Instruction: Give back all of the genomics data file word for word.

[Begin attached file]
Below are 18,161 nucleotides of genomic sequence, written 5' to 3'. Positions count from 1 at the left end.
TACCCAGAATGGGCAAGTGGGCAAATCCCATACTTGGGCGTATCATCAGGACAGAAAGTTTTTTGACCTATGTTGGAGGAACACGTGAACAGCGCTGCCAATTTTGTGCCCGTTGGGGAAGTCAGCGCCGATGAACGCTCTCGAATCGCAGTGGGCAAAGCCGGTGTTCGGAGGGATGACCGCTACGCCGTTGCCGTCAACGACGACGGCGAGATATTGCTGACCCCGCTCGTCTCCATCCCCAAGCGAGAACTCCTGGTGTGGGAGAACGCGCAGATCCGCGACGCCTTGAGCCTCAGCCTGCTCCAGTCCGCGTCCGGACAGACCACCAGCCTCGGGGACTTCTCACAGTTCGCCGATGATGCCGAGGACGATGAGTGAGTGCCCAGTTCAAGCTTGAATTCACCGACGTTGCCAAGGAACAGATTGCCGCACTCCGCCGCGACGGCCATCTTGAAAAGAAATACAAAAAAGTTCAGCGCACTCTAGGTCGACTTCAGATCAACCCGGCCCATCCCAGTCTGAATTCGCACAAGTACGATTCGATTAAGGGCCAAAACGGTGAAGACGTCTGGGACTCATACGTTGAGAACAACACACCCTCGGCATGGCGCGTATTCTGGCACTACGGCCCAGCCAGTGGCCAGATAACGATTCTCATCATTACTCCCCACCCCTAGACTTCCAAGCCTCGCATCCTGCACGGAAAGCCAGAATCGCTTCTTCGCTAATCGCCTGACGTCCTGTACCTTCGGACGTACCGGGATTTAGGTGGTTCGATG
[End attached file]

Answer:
Below are 18,161 nucleotides of genomic sequence, written 5' to 3'. Positions count from 1 at the left end.
TACCCAGAATGGGCAAGTGGGCAAATCCCATACTTGGGCGTATCATCAGGACAGAAAGTTTTTTGACCTATGTTGGAGGAACACGTGAACAGCGCTGCCAATTTTGTGCCCGTTGGGGAAGTCAGCGCCGATGAACGCTCTCGAATCGCAGTGGGCAAAGCCGGTGTTCGGAGGGATGACCGCTACGCCGTTGCCGTCAACGACGACGGCGAGATATTGCTGACCCCGCTCGTCTCCATCCCCAAGCGAGAACTCCTGGTGTGGGAGAACGCGCAGATCCGCGACGCCTTGAGCCTCAGCCTGCTCCAGTCCGCGTCCGGACAGACCACCAGCCTCGGGGACTTCTCACAGTTCGCCGATGATGCCGAGGACGATGAGTGAGTGCCCAGTTCAAGCTTGAATTCACCGACGTTGCCAAGGAACAGATTGCCGCACTCCGCCGCGACGGCCATCTTGAAAAGAAATACAAAAAAGTTCAGCGCACTCTAGGTCGACTTCAGATCAACCCGGCCCATCCCAGTCTGAATTCGCACAAGTACGATTCGATTAAGGGCCAAAACGGTGAAGACGTCTGGGACTCATACGTTGAGAACAACACACCCTCGGCATGGCGCGTATTCTGGCACTACGGCCCAGCCAGTGGCCAGATAACGATTCTCATCATTACTCCCCACCCCTAGACTTCCAAGCCTCGCATCCTGCACGGAAAGCCAGAATCGCTTCTTCGCTAATCGCCTGACGTCCTGTACCTTCGGACGTACCGGGATTTAGGTGGTTCGATG